“Christmas 2006 passed with so much excitement and chaos as William’s second Christmas. All the food and presents left us all shattered.
“On Boxing Day William was quiet and had tummy ache. Initially we put this down to all the excitement the day before. However, then Will started being sick and was very sleepy. The GP who saw him suspected it was just a tummy bug but wanted to see him the next day if he was no better. Will was no better overnight and his symptoms continued.
“We went back to the GP who again thought it was still a bug but wanted to see him again the following day. That night William continued to be sick and was taking small amounts of water. When we saw the GP the following day he wasn’t happy to send him home again and wanted him checking at hospital.
Grey and floppy
“The hospital was 20 minutes away and I noticed during the journey that his feet were cold. By the time we arrived at the hospital William had become grey and was floppy and drowsy. He was taken straight off me and immediately put on IV antibiotics. The words meningitis and lumbar puncture were mentioned; as a family we were just numb.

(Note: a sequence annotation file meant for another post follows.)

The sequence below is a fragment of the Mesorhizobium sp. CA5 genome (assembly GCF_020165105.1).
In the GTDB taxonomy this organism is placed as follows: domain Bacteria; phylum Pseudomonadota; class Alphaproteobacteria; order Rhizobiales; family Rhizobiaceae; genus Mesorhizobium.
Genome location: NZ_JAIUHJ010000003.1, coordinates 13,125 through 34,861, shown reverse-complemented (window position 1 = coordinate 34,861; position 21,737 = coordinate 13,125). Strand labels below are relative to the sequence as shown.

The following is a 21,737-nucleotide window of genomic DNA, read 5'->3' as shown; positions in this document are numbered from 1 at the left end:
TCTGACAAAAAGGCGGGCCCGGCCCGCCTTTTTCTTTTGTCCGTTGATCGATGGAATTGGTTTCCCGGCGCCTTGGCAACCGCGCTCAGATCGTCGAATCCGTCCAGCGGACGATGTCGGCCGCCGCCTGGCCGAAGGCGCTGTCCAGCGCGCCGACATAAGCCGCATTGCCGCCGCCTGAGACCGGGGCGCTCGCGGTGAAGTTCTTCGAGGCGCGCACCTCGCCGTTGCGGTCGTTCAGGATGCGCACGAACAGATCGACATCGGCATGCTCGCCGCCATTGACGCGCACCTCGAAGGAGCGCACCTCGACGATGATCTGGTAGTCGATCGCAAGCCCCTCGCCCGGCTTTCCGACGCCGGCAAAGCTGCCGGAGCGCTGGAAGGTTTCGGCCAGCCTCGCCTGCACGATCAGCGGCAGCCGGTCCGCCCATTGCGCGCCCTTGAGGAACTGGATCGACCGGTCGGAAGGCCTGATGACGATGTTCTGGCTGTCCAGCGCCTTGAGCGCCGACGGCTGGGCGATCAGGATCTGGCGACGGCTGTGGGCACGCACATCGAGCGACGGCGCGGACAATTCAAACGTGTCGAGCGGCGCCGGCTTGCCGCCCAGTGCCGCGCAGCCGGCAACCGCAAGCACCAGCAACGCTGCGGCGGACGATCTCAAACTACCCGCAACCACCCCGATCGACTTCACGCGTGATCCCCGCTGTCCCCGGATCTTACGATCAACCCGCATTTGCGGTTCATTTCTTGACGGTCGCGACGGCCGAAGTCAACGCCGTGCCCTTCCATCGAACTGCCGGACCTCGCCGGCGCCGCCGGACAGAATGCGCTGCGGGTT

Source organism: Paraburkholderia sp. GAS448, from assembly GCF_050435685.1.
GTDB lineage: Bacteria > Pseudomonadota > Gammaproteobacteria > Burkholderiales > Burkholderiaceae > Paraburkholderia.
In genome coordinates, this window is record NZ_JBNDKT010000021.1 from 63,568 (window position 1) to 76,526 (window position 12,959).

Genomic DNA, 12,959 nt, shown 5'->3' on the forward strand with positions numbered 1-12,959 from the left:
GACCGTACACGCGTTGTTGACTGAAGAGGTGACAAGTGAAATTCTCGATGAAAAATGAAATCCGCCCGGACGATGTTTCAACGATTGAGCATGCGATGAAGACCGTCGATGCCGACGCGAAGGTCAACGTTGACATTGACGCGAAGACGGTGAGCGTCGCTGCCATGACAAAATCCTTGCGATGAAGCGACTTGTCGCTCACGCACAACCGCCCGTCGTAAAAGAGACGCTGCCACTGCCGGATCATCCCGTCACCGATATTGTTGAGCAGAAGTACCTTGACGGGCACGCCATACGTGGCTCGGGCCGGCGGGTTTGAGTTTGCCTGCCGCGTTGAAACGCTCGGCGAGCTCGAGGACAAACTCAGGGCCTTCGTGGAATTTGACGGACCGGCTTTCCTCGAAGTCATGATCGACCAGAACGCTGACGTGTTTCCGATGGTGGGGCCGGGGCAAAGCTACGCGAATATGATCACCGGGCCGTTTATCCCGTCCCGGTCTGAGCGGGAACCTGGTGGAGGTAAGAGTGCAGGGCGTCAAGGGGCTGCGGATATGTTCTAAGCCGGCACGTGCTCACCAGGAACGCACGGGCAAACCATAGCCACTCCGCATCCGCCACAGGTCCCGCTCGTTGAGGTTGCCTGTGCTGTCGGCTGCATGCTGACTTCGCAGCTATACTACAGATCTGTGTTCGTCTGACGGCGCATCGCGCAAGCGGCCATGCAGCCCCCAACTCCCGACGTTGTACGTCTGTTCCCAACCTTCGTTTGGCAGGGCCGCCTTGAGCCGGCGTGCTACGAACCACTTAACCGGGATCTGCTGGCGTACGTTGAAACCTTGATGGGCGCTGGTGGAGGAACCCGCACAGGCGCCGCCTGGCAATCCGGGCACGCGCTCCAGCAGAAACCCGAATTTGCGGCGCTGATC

“William had a lumbar puncture and bloods, which revealed he had haemophilus influenza type F and septicaemia. At no stage of his illness did he develop a rash. The hospital had only ever seen one other case of this, which was in an adult, and therefore didn’t have a lot of information.
“William responded well to medication and after a week we went home, with the community nurse visiting to administer his antibiotics. After two days of being home we noticed William was listing to one side a little and the nurse wanted him checking up in hospital.
Black from bruising
“We were readmitted and following a couple of small fits a brain scan revealed swelling on William’s brain. If this did not go down it would need to be drained. However, thankfully, it did. William’s cannulas kept falling out and his little arms were black from the bruising.
“William passed all of his checks post meningitis and is doing well now. We have recently found out he has dyspraxia though, which has probably been caused by his meningitis although this is not certain. A couple of years ago William decided he wanted to raise awareness and money for Meningitis Now. He did talks at school, a coffee morning and a table top sale followed by climbing Pen-Y-Fan, raising an amazing £1,000.
“We knew something wasn’t right, and our GP listened to us. He rang the hospital every day to check on William. Without a doubt if it hadn’t been for the doctor and hospital acting so fast we would so sadly be one of the devastating statistics now. The hospital told us that another 20 minutes and we would have lost our beautiful William.”